Today I wanted to do something different from all the dive-in-snow-piles-rolly-polly-down-the-hills- kind of fun. As I realised that the last time I took my kids to a museum was in the summer, I decided it was time to visit the toy and play museum in the Weegee exhibition centre in Espoo. After all, the tram museum last summer was a fun experience for all of us. So we hopped in the car and drove the 20 minutes to the museum – for the not so familiar with our geography: Espoo is the 2nd biggest city in Finland but virtually a part of the capital area, and if you don’t drive then there are good bus connections from the city centre.
There’s an entrance fee of 12e for adults that apply to all five museums in Weegee. If you are under 18 (or over 70), you get free entry to all of them. Also, free admission to all Wednesdays 6-8pm.
I thought the toy and play museum Lelumuseo Hevosenkenkä was well done. I had a nice overview of the development of toys through the decades in the 20th century.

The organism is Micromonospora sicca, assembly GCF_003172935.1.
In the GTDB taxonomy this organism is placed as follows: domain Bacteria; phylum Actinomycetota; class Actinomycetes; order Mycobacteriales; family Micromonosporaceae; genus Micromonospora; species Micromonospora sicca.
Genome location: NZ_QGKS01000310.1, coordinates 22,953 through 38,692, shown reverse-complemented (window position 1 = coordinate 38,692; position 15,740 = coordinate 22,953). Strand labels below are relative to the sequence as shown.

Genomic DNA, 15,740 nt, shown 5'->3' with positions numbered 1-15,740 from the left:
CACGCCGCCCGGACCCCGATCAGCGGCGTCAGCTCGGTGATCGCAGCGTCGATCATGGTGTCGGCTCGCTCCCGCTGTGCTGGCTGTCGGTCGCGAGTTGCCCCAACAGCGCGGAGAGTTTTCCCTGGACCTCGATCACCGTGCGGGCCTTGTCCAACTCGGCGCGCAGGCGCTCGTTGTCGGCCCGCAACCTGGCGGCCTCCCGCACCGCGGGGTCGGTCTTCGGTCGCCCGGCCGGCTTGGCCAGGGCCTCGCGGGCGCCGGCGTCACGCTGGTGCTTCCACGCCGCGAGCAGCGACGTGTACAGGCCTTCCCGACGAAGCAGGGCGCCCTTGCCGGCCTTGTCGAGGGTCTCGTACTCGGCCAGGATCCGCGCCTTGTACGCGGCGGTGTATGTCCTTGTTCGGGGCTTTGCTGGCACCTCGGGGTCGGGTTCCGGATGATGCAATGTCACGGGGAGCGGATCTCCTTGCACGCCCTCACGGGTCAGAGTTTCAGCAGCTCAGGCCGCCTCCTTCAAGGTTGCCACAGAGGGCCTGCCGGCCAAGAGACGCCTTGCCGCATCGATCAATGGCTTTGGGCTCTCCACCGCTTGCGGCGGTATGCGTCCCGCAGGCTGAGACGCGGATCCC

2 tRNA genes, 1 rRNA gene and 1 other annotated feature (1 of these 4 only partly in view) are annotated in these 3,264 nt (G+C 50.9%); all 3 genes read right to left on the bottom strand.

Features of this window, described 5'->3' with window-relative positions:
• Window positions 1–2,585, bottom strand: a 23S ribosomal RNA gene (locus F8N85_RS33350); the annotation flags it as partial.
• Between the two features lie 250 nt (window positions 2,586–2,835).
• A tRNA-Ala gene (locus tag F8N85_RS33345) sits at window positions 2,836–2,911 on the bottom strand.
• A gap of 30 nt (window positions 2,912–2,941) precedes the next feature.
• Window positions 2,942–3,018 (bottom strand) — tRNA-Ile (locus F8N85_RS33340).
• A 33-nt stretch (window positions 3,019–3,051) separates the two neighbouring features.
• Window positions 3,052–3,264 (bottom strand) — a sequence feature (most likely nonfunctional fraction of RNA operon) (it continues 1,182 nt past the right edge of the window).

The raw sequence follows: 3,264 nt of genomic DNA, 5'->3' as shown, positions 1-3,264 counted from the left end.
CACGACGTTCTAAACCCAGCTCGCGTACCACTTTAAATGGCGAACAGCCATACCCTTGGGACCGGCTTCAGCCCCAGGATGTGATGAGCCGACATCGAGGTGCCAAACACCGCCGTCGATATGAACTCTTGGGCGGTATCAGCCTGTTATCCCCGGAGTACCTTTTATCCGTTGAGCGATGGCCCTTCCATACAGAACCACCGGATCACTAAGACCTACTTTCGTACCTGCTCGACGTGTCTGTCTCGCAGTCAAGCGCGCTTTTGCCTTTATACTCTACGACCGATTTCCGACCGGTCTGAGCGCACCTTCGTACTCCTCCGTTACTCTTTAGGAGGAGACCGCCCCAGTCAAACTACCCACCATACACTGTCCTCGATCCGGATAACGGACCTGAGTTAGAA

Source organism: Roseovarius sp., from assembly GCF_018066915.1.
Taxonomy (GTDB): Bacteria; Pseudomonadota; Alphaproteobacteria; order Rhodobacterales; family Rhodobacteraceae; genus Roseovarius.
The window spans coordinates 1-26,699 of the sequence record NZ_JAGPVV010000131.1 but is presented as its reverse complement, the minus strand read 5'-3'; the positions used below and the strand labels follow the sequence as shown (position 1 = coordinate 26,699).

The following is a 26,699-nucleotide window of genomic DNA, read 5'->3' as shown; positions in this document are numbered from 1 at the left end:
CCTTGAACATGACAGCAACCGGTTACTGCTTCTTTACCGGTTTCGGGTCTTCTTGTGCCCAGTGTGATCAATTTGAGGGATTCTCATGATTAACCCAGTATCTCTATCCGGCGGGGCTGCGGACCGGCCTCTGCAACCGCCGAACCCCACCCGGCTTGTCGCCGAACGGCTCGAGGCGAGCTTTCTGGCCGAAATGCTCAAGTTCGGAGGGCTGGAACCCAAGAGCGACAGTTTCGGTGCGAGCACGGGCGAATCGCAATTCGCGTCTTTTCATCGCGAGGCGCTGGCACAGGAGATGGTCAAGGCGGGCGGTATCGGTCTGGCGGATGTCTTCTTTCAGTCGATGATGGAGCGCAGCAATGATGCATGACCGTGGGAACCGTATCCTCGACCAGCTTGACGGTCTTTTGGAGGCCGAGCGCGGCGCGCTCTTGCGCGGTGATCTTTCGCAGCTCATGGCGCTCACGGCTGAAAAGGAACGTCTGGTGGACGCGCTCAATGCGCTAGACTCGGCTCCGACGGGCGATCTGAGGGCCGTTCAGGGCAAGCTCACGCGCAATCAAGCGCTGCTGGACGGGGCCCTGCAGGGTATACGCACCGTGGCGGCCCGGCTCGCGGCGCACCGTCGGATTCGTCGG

I also recognised a few toys from my childhood home. Here is the decade I was born in (and I had one of those green weird piggy on the wheels thingies as well as the rocking horse!):
To start off with they had a fantasy section including Peter Pan and captain Hook in his ship, a slide built in a dragon mountain, scenes built from the Lord of the rings and Harry Potter, and a house from Alice wonderland with child size furniture and books. My daughter loved the little play house and was happy for quite a while reading in it but the miniature railway with old phones telling stories about the first exciting train trips where the highlight for my son. I also liked the stables with horses made of old socks.
The toy and play museum also offers art and recycling workshops and hosts kids birthday parties, which you can find more information about here.
The building itself was in my opinion ugly, a block of concrete, but the facilities are great. And they have tried to make it look nice (or arty?) eg by adding colourful armchairs in the lobby. Weegee had descent sized toilets, potties, changing tables, free lockers for storage and free strollers. There is a cafe with a car and a train for kids to play in.
The same exhibition centre hosts altogether five museums, eg the modern museum Emma, which I’m told is great, and the city museum Kamu, which we didn’t explore either – one museum a day is enough. Please find more information about them here.